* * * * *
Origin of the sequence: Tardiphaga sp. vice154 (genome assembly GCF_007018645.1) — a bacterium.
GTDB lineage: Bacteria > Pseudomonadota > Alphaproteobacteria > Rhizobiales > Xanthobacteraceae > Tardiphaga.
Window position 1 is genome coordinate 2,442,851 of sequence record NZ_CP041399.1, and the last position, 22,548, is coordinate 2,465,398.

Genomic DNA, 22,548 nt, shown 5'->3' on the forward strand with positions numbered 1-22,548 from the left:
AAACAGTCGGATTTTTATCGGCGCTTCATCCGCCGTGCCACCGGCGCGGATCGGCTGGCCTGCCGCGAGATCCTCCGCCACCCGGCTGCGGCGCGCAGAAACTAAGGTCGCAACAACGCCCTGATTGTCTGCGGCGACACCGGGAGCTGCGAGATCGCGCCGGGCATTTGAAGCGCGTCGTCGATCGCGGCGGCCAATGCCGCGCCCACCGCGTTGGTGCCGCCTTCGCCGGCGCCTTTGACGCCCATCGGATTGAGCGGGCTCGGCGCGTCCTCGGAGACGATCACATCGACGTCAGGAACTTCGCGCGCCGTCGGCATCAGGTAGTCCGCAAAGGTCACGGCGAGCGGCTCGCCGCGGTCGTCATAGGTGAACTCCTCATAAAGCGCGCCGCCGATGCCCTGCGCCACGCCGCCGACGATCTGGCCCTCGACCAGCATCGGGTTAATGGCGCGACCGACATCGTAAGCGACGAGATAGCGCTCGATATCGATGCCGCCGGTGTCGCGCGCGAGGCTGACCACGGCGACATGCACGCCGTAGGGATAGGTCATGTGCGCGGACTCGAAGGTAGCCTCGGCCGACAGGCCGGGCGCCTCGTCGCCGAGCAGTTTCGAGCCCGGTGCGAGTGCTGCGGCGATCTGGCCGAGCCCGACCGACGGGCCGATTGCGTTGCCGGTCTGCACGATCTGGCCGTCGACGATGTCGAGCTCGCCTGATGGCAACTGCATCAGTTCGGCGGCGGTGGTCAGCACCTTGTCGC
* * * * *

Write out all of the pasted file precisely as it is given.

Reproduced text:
Origin of the sequence: Tardiphaga sp. vice154 (genome assembly GCF_007018645.1) — a bacterium.
GTDB lineage: Bacteria > Pseudomonadota > Alphaproteobacteria > Rhizobiales > Xanthobacteraceae > Tardiphaga.
Window position 1 is genome coordinate 2,442,851 of sequence record NZ_CP041399.1, and the last position, 22,548, is coordinate 2,465,398.

Genomic DNA, 22,548 nt, shown 5'->3' on the forward strand with positions numbered 1-22,548 from the left:
AAACAGTCGGATTTTTATCGGCGCTTCATCCGCCGTGCCACCGGCGCGGATCGGCTGGCCTGCCGCGAGATCCTCCGCCACCCGGCTGCGGCGCGCAGAAACTAAGGTCGCAACAACGCCCTGATTGTCTGCGGCGACACCGGGAGCTGCGAGATCGCGCCGGGCATTTGAAGCGCGTCGTCGATCGCGGCGGCCAATGCCGCGCCCACCGCGTTGGTGCCGCCTTCGCCGGCGCCTTTGACGCCCATCGGATTGAGCGGGCTCGGCGCGTCCTCGGAGACGATCACATCGACGTCAGGAACTTCGCGCGCCGTCGGCATCAGGTAGTCCGCAAAGGTCACGGCGAGCGGCTCGCCGCGGTCGTCATAGGTGAACTCCTCATAAAGCGCGCCGCCGATGCCCTGCGCCACGCCGCCGACGATCTGGCCCTCGACCAGCATCGGGTTAATGGCGCGACCGACATCGTAAGCGACGAGATAGCGCTCGATATCGATGCCGCCGGTGTCGCGCGCGAGGCTGACCACGGCGACATGCACGCCGTAGGGATAGGTCATGTGCGCGGACTCGAAGGTAGCCTCGGCCGACAGGCCGGGCGCCTCGTCGCCGAGCAGTTTCGAGCCCGGTGCGAGTGCTGCGGCGATCTGGCCGAGCCCGACCGACGGGCCGATTGCGTTGCCGGTCTGCACGATCTGGCCGTCGACGATGTCGAGCTCGCCTGATGGCAACTGCATCAGTTCGGCGGCGGTGGTCAGCACCTTGTCGC